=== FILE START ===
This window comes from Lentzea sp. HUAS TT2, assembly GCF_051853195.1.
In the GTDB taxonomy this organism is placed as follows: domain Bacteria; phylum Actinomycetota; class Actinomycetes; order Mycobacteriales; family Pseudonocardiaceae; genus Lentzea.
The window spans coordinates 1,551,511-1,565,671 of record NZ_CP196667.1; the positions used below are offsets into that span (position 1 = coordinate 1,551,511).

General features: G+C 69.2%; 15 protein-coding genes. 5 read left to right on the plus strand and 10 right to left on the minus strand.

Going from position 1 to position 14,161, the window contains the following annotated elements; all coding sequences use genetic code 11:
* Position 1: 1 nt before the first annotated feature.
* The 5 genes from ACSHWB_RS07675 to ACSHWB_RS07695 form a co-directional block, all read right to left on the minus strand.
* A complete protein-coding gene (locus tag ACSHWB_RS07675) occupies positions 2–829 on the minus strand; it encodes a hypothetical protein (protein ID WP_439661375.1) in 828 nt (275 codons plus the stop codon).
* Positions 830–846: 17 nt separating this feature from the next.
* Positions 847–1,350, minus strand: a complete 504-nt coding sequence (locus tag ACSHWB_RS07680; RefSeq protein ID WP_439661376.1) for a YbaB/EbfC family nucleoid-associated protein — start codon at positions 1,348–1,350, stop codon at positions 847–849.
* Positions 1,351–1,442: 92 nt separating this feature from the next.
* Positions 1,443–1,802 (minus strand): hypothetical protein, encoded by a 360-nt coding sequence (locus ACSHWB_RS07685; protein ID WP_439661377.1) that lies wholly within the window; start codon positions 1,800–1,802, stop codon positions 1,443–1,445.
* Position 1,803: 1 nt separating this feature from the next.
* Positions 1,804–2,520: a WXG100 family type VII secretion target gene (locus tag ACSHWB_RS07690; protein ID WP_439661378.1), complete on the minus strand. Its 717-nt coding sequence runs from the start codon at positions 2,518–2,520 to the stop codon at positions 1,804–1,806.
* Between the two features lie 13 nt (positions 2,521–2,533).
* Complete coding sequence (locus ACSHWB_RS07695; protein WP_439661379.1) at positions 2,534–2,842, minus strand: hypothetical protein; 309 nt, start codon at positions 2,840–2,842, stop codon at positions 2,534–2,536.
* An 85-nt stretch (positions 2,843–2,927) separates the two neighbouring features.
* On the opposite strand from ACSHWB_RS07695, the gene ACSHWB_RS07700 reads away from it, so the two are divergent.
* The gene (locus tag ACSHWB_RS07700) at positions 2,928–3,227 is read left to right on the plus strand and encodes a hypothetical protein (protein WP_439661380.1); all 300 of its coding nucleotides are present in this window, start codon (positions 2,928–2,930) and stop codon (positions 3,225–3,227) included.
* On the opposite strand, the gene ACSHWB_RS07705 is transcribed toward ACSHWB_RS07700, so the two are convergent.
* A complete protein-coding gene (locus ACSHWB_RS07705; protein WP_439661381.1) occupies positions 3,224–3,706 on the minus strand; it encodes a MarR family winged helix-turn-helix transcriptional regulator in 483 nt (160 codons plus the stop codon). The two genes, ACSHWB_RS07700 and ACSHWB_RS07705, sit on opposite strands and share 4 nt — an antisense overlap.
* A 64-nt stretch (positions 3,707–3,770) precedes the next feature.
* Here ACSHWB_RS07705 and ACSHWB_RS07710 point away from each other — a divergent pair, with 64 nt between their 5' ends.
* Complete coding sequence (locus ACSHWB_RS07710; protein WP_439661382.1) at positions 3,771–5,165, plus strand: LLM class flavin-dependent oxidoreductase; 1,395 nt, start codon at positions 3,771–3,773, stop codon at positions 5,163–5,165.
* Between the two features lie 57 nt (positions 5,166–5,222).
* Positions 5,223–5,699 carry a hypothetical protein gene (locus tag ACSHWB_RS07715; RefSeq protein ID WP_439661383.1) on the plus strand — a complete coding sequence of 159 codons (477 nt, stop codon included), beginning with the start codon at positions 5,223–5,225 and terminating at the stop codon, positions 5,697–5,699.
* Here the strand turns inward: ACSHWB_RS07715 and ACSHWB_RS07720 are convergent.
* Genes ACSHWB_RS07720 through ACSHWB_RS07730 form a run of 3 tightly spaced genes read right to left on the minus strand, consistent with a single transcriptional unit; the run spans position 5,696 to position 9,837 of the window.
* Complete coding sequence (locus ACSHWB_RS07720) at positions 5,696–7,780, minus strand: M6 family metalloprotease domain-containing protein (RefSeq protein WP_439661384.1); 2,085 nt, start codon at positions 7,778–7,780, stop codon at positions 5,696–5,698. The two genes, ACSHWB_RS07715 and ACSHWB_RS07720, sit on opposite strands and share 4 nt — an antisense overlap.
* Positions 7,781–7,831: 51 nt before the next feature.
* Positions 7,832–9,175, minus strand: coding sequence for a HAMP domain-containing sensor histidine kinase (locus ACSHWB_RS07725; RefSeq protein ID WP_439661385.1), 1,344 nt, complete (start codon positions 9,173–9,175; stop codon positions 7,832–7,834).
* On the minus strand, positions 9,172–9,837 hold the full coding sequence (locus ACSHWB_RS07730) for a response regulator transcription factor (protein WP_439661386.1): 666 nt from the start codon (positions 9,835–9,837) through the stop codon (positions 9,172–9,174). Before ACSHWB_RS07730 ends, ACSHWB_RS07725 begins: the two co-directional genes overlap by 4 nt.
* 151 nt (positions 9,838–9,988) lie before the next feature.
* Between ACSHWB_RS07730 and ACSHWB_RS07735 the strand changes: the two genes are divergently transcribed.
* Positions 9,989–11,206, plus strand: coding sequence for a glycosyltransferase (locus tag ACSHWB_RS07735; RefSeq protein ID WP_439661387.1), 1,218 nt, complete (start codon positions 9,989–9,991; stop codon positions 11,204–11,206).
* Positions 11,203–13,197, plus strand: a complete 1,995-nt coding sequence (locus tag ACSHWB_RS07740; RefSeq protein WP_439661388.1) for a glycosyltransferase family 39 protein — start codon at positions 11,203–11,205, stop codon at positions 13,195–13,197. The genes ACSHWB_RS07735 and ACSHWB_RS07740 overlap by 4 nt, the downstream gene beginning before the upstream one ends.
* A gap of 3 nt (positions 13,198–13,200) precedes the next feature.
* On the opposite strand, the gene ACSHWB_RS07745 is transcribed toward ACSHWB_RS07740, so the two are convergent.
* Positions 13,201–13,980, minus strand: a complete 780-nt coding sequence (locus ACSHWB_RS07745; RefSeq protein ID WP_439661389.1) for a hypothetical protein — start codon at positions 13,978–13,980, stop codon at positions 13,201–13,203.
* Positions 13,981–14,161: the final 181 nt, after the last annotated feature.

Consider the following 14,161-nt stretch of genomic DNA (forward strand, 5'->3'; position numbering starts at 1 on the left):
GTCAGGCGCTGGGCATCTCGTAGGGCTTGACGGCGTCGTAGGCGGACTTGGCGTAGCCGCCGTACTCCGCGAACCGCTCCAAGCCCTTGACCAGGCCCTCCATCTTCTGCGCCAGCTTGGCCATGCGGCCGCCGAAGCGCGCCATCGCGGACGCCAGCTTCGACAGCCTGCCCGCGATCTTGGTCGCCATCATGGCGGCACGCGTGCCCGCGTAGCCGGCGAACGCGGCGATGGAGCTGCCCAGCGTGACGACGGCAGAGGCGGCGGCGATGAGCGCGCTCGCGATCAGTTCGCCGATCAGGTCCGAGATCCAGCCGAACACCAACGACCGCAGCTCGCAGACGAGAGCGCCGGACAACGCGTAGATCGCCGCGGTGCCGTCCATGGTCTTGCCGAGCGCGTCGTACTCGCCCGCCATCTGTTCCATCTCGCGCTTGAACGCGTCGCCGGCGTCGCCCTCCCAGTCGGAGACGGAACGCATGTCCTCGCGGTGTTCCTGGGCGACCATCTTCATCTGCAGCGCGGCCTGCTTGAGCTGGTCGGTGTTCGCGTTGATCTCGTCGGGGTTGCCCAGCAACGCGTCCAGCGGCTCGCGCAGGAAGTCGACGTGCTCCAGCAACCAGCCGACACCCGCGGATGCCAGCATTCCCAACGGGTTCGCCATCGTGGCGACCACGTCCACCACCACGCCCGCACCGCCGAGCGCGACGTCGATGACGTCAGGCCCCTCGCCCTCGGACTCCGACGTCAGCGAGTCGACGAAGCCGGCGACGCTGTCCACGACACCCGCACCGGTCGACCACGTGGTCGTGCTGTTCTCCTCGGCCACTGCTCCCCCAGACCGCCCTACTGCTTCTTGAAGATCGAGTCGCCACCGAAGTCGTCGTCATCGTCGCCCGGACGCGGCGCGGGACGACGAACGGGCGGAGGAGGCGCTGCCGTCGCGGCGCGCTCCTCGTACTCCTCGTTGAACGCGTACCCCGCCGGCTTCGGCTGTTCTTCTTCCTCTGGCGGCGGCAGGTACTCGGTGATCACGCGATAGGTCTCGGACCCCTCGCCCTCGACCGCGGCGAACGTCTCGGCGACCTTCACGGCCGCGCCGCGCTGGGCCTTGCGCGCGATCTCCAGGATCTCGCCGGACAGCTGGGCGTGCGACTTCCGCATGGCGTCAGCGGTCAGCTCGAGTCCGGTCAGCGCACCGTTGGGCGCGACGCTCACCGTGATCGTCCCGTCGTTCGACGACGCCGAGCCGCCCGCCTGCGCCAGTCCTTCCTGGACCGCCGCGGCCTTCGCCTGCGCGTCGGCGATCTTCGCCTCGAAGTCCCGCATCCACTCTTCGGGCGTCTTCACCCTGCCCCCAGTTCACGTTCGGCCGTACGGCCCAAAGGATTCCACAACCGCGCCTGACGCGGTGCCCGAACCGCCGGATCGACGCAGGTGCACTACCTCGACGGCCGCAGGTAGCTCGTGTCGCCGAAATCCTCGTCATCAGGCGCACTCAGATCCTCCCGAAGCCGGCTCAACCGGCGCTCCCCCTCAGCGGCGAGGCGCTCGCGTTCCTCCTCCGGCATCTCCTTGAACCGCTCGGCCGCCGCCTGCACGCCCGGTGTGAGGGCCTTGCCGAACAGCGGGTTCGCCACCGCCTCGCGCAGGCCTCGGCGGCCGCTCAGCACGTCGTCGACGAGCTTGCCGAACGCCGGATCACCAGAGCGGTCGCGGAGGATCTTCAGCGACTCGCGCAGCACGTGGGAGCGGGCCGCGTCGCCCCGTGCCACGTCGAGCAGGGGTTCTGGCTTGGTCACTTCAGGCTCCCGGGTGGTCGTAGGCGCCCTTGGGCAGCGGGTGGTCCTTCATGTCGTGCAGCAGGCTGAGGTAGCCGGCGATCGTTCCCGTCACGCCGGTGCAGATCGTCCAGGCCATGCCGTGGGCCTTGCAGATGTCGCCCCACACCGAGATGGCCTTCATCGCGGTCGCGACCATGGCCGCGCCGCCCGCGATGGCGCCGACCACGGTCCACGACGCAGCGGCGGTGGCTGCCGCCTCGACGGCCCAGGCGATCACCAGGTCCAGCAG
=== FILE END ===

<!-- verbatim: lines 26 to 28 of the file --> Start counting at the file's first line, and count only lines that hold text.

* Positions 5,223–5,699 carry a hypothetical protein gene (locus tag ACSHWB_RS07715; RefSeq protein ID WP_439661383.1) on the plus strand — a complete coding sequence of 159 codons (477 nt, stop codon included), beginning with the start codon at positions 5,223–5,225 and terminating at the stop codon, positions 5,697–5,699.
* Here the strand turns inward: ACSHWB_RS07715 and ACSHWB_RS07720 are convergent.
* Genes ACSHWB_RS07720 through ACSHWB_RS07730 form a run of 3 tightly spaced genes read right to left on the minus strand, consistent with a single transcriptional unit; the run spans position 5,696 to position 9,837 of the window.